Power Clean

Free Weights / Expert

2 ratings

Equipment Needed

  • Barbell

My Performance

Sitewide Performance

  • All
  • Male
  • Female
  • 160 lb
    average weight
  • 280 lb
    best weight
  • 7
    times logged
  • #186
    popularity rank

Average Sitewide Power Clean Weight

  • 160 lb
    average weight
  • 280 lb
    best weight
  • 6
    times logged
  • #156
    popularity rank

Average Male Power Clean Weight

  • 0 lb
    average weight
  • 0 lb
    best weight
  • 0
    times logged
  • #394
    popularity rank

Average Female Power Clean Weight

How to do Power Clean:

Muscles Worked

Details

power clean is a free weights exercise that primarily targets the hamstrings and to a lesser degree also targets the biceps, calves, forearms, glutes, hip flexors, lats, lower back, middle back, neck, quads, shoulders, traps and triceps ...more

power clean is a free weights exercise that primarily targets the hamstrings and to a lesser degree also targets the biceps, calves, forearms, glutes, hip flexors, lats, lower back, middle back, neck, quads, shoulders, traps and triceps.

The only power clean equipment that you really need is the following: barbell. There are however many different power clean variations that you can try out that may require different types of power clean equipment or may even require no equipment at all.

Learning proper power clean form is easy with the step by step power clean instructions, power clean tips, and the instructional power clean technique video on this page. power clean is a exercise for those with a expert level of physical fitness and exercise experience. Watch the power clean video, learn how to do the power clean, and then be sure and browse through the power clean workouts on our workout plans page!

Tips

  1. Keep head up and do not round back.

Variations

  1. Begin with weight at waist rather than ground level to do hang cleans.
  2. Use a kettlebell to do one arm kettlebell power cleans.

Types

  • Force Type: Pull
  • Mechanics Type: Compound

2 Review

  • tw
    over 8 years ago
    #

  • JoelJonathan
    about 6 years ago
    #

    The power clean's benefits are many. I know that a lot of people have their favorite of the big Olympic compound movement style lifts and they usually will say that their favorite is the squat or the deadlift, and, while I like both of those lifts for sure, there is something about the explosiveness of the power clean exercise that I just love. Yes, you can rip the bar off the ground with a deadlift but the range of motion is so much smaller than the ROM for a power clean that it just doesn't feel as satisfying to me.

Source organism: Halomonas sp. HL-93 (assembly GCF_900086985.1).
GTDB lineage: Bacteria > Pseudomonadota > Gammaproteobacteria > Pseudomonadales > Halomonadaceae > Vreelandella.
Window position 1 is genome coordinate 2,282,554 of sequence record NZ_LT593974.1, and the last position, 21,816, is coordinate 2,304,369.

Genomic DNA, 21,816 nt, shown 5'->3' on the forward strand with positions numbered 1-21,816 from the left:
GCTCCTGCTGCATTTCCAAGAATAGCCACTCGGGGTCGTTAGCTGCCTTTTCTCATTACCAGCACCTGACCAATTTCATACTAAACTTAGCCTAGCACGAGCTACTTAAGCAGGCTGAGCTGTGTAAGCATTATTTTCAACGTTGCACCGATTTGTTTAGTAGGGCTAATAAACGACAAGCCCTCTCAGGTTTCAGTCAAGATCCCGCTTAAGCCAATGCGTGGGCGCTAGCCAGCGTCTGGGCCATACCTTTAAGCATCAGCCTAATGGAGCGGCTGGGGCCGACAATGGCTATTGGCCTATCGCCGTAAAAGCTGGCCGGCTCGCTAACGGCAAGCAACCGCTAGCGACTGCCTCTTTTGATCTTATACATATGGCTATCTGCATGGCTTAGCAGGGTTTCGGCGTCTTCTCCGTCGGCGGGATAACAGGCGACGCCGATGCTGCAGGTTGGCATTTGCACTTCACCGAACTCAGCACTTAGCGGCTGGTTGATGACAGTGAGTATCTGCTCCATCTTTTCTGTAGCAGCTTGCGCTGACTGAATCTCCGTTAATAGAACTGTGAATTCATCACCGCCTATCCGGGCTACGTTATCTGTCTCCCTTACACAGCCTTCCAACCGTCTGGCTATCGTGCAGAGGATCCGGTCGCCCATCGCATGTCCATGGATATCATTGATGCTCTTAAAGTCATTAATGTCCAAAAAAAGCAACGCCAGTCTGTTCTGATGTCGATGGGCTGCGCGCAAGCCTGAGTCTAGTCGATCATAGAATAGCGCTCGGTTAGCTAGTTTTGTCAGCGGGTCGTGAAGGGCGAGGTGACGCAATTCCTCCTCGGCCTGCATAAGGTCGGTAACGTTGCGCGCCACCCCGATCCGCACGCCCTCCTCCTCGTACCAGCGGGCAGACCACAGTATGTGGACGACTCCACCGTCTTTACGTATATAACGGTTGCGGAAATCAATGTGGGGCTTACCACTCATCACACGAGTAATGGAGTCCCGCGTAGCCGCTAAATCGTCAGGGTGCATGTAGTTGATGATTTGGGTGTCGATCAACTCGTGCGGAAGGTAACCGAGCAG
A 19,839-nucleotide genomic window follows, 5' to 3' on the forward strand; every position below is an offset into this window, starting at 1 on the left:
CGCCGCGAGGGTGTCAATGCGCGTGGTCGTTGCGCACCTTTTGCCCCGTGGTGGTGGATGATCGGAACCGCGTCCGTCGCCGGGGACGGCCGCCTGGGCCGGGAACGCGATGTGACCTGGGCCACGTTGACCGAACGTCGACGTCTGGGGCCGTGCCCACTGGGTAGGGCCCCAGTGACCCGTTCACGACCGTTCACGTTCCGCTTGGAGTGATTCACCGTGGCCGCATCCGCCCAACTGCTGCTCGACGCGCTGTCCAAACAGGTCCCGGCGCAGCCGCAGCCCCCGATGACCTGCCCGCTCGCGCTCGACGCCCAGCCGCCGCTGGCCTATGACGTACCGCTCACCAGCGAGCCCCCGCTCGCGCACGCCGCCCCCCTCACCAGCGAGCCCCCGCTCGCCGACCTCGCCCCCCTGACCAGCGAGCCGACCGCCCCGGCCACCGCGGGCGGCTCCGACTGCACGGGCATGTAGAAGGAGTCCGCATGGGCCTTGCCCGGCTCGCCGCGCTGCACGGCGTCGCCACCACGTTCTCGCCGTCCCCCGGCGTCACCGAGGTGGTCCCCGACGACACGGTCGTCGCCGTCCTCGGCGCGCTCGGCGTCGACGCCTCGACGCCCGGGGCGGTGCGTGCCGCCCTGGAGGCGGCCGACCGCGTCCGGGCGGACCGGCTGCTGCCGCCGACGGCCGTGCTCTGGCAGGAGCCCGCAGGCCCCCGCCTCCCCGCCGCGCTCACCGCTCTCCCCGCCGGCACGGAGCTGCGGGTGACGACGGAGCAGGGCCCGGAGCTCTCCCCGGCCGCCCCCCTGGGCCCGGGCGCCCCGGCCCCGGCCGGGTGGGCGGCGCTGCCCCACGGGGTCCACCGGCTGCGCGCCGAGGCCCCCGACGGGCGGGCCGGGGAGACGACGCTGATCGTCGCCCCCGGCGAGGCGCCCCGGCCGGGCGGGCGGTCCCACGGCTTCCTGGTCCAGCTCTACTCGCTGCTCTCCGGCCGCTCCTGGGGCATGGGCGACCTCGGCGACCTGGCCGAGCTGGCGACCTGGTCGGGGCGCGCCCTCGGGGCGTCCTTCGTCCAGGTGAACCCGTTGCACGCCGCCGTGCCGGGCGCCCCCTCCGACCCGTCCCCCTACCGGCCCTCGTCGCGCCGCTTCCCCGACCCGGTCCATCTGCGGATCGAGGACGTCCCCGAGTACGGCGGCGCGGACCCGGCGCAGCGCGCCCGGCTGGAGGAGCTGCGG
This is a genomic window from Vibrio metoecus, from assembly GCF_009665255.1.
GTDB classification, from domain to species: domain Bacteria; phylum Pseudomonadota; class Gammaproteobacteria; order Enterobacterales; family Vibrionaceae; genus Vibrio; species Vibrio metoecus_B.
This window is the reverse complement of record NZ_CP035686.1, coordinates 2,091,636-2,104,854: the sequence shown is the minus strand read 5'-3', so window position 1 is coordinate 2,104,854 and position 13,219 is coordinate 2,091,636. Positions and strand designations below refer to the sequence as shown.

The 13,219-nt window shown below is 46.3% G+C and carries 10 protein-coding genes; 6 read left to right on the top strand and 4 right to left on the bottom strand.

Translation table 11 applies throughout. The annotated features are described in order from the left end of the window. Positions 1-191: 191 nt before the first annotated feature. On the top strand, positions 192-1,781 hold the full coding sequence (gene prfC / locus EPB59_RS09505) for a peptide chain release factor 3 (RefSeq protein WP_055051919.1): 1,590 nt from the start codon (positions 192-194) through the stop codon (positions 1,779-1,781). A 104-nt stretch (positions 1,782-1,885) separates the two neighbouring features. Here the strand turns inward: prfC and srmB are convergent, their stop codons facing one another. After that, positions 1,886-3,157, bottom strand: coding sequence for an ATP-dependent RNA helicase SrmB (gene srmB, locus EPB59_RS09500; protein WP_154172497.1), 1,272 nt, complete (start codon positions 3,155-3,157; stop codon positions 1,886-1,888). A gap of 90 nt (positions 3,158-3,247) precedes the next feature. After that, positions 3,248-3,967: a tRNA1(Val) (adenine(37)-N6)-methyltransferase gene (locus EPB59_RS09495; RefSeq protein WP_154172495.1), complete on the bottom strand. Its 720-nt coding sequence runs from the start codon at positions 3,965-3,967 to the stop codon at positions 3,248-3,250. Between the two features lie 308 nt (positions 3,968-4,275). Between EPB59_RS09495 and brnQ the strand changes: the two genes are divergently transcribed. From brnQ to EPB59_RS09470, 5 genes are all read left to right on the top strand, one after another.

Snatches, power snatches, etc. are a similar power type of feeling, but the power clean, for me anyway, is a movement that is not nearly as technically challenging as snatch type movements and still has just as much of that same explosiveness. BTW, as far as power clean technique goes, the demonstration video above is awesome (and it should be; because the people performing the lift in the video are both Olympic athletes from the WeightTraining.com & Team USA partnership - so, definitely very helpful for me since I've never had official coaching from someone who is Olympic certifications - although, now that the power clean is being used in a lot of CrossFit or CF style workouts then it's definitely becoming better coached).

    Anyway, the power clean is a staple in my workouts and I would highly encourage you to give it a try (and I just set a new power clean record (that is, a persoonal record, since an Olympic athlete would laugh at this lol) with a PR of 250 lbs so I'm happy). Now off to try and get to 300 lbs!

Equipment Needed

  • Barbell

Tips

  1. Keep head up and do not round back.

Variations

  1. Begin with weight at waist rather than ground level to do hang cleans.
  2. Use a kettlebell to do one arm kettlebell power cleans.

Types

  • Force Type: Pull
  • Mechanics Type: Compound